Just across the Channel, the French motor vehicle industry was off to a strong start. Panhard & Levassor, De Dion-Bouton, Delahaye, Mors, and Peugeot had cars in production for retail sale. This is a De Dion-Bouton; note that the second row of seats is in the front and the driver has to look over the front seat passenger's shoulder to see where they're going.
Toward the end of the year, some upstart named Louis Renault took one of his father's friends on a test drive of his subcompact Voiturette on the Place du Tertre, in the Montmartre neighborhood of Paris. The gentleman was so impressed that he bought the car on the spot.
We may therefore credit Louis Renault not only with founding the company that still bears his name, but with also with being the first new car salesman: Monseiur, what shall it take to get you into this Voiturette today? You have a trade-in, perhaps?...
Over on this side of the pond, the automobile industry wasn't quite so developed yet. There were dozens of little start-up manufacturers all over the country, but most of them were still in the experimental stage. The Duryea Motor Wagon is generally considered the first car to have been placed into series production in this country--and there's a case to be made that it beat the Benz Velo by a week or two to be the first standardized production car in the world, period. Here's the patent drawing from 1895:
As I said above, you could find automobiles on offer with steam and electric drivetrains, as well as gasoline. Here's an example of a steam car, the Piper and Tinker Steam Buggy built by the firm of Tinker & Piper, Waltham, Massachusetts.
Representing the electric approach to automotive propulsion is this Phaeton built by the Riker Electric Vehicle Company of Brooklyn, New York:
Aftyer two years of prototypes and experimentation, Alexander Winton, founder of the Winton Motor Carriage Company of Cleveland, judged that his two-passenger gas-powered carriage was ready for series production, and placed ads in Scientific American offering it for sale at $1,000 F.O.B. Cleveland. That's about $26,000 in today's money, which seems an awful lot for a car with no cupholders.
Robert Allison of Port Carbon, Pennsylvania, a local industrialist and all-around leading citizen, saw Winton's ad in Scientific American. He was in the market for some new wheels, and took a trip to visit Winton and several other manufacturers and compare their offerings. On March 24, he bought a new Winton direct from the factory. This is generally recognized by historians as the first commercial sale of an automobile in the United States; we can also credit Mr. Allison with having performed history's first cross-shop.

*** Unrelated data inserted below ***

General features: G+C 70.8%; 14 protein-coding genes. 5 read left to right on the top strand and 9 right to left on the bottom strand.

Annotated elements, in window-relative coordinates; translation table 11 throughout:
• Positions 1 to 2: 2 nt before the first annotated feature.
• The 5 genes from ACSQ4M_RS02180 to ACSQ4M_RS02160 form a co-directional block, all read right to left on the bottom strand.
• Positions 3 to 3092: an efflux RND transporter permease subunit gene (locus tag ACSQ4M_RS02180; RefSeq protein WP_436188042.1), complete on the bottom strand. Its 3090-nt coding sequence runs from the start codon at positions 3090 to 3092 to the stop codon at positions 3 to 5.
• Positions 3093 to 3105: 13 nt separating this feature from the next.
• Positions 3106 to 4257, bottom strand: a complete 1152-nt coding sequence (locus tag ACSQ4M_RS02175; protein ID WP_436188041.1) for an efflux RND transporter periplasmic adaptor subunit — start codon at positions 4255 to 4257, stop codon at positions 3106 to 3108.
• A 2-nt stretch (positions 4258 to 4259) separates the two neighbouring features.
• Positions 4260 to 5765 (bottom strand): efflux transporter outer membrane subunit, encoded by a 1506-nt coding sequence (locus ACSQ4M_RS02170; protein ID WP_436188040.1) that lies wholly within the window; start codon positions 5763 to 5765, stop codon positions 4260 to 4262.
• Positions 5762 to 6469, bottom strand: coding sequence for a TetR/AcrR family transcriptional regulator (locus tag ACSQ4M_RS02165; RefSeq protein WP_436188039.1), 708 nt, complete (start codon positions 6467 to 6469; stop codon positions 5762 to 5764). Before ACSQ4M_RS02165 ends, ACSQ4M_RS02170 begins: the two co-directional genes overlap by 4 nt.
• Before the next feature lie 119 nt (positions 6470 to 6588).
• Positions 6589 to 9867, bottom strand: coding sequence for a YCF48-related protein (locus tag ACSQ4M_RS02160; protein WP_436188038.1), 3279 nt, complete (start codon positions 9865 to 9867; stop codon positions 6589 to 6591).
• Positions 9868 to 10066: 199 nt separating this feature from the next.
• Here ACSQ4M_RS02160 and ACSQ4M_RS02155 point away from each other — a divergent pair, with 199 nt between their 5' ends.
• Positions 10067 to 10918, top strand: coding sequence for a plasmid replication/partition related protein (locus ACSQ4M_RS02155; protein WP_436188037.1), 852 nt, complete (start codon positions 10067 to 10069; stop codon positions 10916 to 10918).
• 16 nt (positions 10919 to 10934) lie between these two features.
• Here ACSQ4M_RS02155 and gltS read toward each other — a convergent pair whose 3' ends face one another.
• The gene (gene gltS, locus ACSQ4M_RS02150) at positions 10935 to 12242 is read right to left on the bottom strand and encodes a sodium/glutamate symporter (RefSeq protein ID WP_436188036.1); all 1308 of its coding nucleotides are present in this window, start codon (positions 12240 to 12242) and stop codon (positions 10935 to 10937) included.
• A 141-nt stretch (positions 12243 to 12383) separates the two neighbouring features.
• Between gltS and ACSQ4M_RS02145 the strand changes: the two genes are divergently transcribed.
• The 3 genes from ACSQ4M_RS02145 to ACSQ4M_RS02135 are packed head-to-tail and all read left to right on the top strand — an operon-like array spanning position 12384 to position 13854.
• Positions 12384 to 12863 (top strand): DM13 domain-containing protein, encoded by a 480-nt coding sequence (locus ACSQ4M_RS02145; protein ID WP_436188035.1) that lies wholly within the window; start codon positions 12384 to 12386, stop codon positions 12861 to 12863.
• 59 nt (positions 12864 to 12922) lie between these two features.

Winton sold twenty more cars in 1898, and over a hundred the next year. One of 1898's other buyers was James Ward Packard of Warren, Ohio, who was not impressed with his car and complained directly to Alexander Winton in person. Mr. Winton did not appreciate the critique, and told Packard to build his own car if he thought he could do better. Mr. Packard took up the challenge, demonstrated his prototype in 1899, and founded the Ohio Automobile Company--soon renamed the Packard Motor Car Company--in 1900.
While there were dozens of automobile companies already in operation by 1898, a few of which were selling multiple hundreds of cars per year, automobiles were still extremely rare. Owning one required you to be your own parts and service department, and often your own fuel supplier.
In Medina, Ohio, where I live, the first car in town arrived about this time. It was an electric owned by Amos Ives Root, our most famous inhabitant, a pioneer of the beekeeping and wax candle industries. There was at the time no electric utility service in town, so to keep his car charged up, he rigged a generator to the windmill on his farm. When curious people asked what made the car go, his stock answer was "the wind."
--Cookie the Dog's Owner
The reproduction of one of the first Winton print ads, from the July 30, 1898 issue of Scientific American, came from Wired's "This Day in Tech" blog. The Benz Velo, Renault Voiturette, Lancashire Steam Wagon, Daimler shooting brake, and Duryea patent drawing came from Wikipedia. The photos of the Riker Electric and the Piper & Tinker came from the Early American Automobiles website.